McLaughlin confident Ulster can upset 'predictable' Saints
Ulster coach Brian McLaughlin believes Northampton can be "predictable" and has backed his men to triumph if they play to their potential in Sunday's Heineken Cup quarter-final in Milton Keynes.
However, McLaughlin, who yesterday earned glowing praise from Ulster's 1999 Heineken Cup-winning coach Harry Williams, acknowledged that the English Premiership side have earned their favourites tag and said the set-piece battle will be critical to the outcome.
"Northampton is a great challenge," said McLaughlin. "They've had a quality season and are ranked No 1 in Europe from the group stages and they're flying high in the Premiership. They're a quality side. We know it's going to be tough but if we're on our game we'll come out on top.
"Their set-piece is particularly good; they have a very good scrum and line-out. Around the field we feel they can be a little bit predictable sometimes, but when you have a back three like they have and a quality midfield who can carry exceptionally well and a very strong line-out, there's no doubt they're a quality team."
After a difficult mid-season period when Jim Mallinder's side lost five league matches on the trot, the Saints have hit form and go into the quarter-final on the back of a 39-3 triumph over Wasps and a 53-24 win over Sale.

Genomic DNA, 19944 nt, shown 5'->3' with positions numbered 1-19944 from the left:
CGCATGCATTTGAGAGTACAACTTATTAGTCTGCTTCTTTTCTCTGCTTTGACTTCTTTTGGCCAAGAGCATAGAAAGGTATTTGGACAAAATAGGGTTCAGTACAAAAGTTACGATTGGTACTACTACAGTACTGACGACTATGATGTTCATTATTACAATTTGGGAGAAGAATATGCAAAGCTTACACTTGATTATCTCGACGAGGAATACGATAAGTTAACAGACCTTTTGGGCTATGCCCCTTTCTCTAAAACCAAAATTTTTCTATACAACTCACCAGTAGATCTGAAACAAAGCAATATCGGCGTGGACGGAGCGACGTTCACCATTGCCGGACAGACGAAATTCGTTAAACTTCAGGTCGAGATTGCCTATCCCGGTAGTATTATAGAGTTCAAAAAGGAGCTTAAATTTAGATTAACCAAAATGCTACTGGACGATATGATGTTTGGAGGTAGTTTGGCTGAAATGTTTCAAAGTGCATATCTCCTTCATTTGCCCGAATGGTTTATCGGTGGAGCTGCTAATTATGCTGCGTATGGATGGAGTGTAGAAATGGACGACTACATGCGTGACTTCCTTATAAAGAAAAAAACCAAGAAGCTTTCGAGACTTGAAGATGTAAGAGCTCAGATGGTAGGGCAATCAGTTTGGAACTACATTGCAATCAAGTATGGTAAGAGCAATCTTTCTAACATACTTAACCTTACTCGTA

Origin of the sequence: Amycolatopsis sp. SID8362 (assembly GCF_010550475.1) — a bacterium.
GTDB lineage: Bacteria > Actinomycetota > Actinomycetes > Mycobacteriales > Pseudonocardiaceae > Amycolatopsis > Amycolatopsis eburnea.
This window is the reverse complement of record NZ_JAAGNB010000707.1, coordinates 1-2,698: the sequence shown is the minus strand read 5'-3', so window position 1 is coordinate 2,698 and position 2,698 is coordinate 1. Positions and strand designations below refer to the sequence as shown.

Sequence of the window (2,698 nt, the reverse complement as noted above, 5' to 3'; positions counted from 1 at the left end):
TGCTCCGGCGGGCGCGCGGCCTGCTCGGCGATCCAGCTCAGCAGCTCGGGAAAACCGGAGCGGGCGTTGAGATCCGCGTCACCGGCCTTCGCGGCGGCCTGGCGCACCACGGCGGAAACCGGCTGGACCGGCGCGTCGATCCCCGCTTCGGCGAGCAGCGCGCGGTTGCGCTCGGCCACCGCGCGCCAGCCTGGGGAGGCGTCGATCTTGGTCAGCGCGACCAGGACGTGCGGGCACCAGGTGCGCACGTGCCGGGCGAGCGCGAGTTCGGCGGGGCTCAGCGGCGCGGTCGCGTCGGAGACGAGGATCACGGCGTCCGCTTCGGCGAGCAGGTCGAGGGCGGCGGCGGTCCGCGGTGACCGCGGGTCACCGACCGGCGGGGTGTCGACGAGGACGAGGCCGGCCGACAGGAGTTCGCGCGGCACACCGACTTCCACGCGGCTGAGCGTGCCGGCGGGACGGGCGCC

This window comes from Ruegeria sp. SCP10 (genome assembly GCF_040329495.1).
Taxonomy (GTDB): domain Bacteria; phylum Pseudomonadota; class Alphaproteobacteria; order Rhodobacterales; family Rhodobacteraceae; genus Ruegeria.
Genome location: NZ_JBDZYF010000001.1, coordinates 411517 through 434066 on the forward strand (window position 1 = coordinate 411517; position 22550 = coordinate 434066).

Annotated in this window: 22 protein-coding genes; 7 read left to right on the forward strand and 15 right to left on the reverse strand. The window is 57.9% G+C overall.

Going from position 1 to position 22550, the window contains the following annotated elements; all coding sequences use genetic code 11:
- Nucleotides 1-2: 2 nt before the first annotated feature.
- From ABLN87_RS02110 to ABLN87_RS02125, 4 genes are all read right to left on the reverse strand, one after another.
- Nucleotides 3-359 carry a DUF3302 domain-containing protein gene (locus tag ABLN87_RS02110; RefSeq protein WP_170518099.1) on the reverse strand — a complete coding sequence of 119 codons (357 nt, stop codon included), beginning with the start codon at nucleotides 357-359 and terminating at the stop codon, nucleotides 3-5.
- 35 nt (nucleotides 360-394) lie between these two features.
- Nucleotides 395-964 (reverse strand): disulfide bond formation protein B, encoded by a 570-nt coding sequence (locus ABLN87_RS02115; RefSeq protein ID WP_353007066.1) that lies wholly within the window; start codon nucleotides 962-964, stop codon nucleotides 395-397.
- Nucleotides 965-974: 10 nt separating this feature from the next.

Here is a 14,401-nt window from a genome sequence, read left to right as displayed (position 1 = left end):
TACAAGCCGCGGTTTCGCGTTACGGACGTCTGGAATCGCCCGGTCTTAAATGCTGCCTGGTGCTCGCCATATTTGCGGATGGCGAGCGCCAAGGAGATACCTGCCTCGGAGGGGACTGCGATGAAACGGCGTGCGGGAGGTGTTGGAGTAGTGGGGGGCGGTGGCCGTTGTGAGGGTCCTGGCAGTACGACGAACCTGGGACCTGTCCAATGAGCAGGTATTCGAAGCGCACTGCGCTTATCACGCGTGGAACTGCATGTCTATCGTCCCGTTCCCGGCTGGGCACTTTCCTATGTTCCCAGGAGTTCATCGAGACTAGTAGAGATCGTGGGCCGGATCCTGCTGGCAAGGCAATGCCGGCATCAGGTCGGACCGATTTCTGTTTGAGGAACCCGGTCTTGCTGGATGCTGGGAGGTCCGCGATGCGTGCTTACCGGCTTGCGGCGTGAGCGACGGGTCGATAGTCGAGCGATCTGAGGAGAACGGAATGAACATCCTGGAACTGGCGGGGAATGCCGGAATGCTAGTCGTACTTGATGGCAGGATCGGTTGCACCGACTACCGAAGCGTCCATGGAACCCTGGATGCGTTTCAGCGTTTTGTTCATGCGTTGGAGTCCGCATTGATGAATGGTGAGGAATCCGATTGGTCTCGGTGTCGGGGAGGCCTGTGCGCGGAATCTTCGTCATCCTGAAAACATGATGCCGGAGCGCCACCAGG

"They're very, very effective. If they can get momentum from the set-piece they like to maul a lot and if they get good go-forward they're a very difficult team to stop," added McLaughlin.
"We're playing the top-ranked side in Europe. We're in the top eight, we're delighted to be there, but we want to show that we deserve to be there, so the boys know that they have to up their ante."
McLaughlin is the first Ulster coach to bring the province to the Heineken Cup knock-out stages in 12 years, succeeding where Alan Solomons, Mark McCall and Matt Williams all failed, and Harry Williams believes the province have the right man to emulate his own 1999 achievement.
"Brian has done a fantastic job with Ulster," he said. "The key is that he understands the Ulster psyche.
"To me there is no one in the world like an Ulsterman, and he has a knowledge of how to make them work.
"The South African guys have come in and do what they do, but Brian has got the Ulster guys going and the squad seems to be like a big family at the moment.
"Ruan Pienaar gets better and better, Ian Humphreys is in form and Nevin Spence excites me, and don't forget Andrew Trimble, who is a dangerous winger.
"None of our players have been in this situation before, but that was the case in 1999 and we handled it then. Brian's team can do the same."
Ulster's South African contingent of Pienaar, Johann Muller and Pedrie Wannenburg have begun to make good on the province's investment and McLaughlin said their commitment to the cause is a major factor in the side's progress this season.
"We've a great team spirit, we've developed a super culture and certainly we're able to grind out more results now -- we feel that on the pitch our mentality is that we're going out to win," he said.
"Yes, our results have been exceptionally tight and we may not have been at our best but we've classed them all as cup games and we feel that's got to be the attitude.
"We're going over there with the confidence and knowledge that away from home this season we've been very successful."